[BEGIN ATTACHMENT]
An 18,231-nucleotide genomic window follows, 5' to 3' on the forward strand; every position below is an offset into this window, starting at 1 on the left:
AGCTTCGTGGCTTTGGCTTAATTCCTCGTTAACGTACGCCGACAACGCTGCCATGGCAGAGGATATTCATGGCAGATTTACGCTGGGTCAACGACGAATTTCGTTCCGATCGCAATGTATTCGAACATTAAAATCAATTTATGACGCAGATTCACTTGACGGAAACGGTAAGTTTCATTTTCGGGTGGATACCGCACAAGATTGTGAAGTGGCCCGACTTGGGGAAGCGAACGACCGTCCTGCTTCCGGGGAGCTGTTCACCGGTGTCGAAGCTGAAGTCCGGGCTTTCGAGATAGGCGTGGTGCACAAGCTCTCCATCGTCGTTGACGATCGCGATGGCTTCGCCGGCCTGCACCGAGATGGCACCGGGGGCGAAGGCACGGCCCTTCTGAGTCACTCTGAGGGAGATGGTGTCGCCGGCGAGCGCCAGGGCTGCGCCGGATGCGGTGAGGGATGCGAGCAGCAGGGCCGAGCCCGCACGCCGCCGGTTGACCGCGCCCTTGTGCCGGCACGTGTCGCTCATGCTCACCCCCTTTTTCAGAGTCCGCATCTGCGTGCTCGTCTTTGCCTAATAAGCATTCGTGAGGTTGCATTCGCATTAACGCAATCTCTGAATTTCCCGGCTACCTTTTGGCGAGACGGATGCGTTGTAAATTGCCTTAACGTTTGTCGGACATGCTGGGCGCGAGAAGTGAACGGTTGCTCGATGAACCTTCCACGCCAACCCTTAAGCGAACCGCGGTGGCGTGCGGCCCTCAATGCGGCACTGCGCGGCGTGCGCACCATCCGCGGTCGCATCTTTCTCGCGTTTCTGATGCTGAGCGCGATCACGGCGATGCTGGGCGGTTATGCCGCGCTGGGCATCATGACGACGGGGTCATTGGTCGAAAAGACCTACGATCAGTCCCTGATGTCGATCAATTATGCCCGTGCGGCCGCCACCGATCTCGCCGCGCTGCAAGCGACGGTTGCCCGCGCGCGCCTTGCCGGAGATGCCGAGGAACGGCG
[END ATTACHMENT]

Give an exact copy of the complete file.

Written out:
An 18,231-nucleotide genomic window follows, 5' to 3' on the forward strand; every position below is an offset into this window, starting at 1 on the left:
AGCTTCGTGGCTTTGGCTTAATTCCTCGTTAACGTACGCCGACAACGCTGCCATGGCAGAGGATATTCATGGCAGATTTACGCTGGGTCAACGACGAATTTCGTTCCGATCGCAATGTATTCGAACATTAAAATCAATTTATGACGCAGATTCACTTGACGGAAACGGTAAGTTTCATTTTCGGGTGGATACCGCACAAGATTGTGAAGTGGCCCGACTTGGGGAAGCGAACGACCGTCCTGCTTCCGGGGAGCTGTTCACCGGTGTCGAAGCTGAAGTCCGGGCTTTCGAGATAGGCGTGGTGCACAAGCTCTCCATCGTCGTTGACGATCGCGATGGCTTCGCCGGCCTGCACCGAGATGGCACCGGGGGCGAAGGCACGGCCCTTCTGAGTCACTCTGAGGGAGATGGTGTCGCCGGCGAGCGCCAGGGCTGCGCCGGATGCGGTGAGGGATGCGAGCAGCAGGGCCGAGCCCGCACGCCGCCGGTTGACCGCGCCCTTGTGCCGGCACGTGTCGCTCATGCTCACCCCCTTTTTCAGAGTCCGCATCTGCGTGCTCGTCTTTGCCTAATAAGCATTCGTGAGGTTGCATTCGCATTAACGCAATCTCTGAATTTCCCGGCTACCTTTTGGCGAGACGGATGCGTTGTAAATTGCCTTAACGTTTGTCGGACATGCTGGGCGCGAGAAGTGAACGGTTGCTCGATGAACCTTCCACGCCAACCCTTAAGCGAACCGCGGTGGCGTGCGGCCCTCAATGCGGCACTGCGCGGCGTGCGCACCATCCGCGGTCGCATCTTTCTCGCGTTTCTGATGCTGAGCGCGATCACGGCGATGCTGGGCGGTTATGCCGCGCTGGGCATCATGACGACGGGGTCATTGGTCGAAAAGACCTACGATCAGTCCCTGATGTCGATCAATTATGCCCGTGCGGCCGCCACCGATCTCGCCGCGCTGCAAGCGACGGTTGCCCGCGCGCGCCTTGCCGGAGATGCCGAGGAACGGCG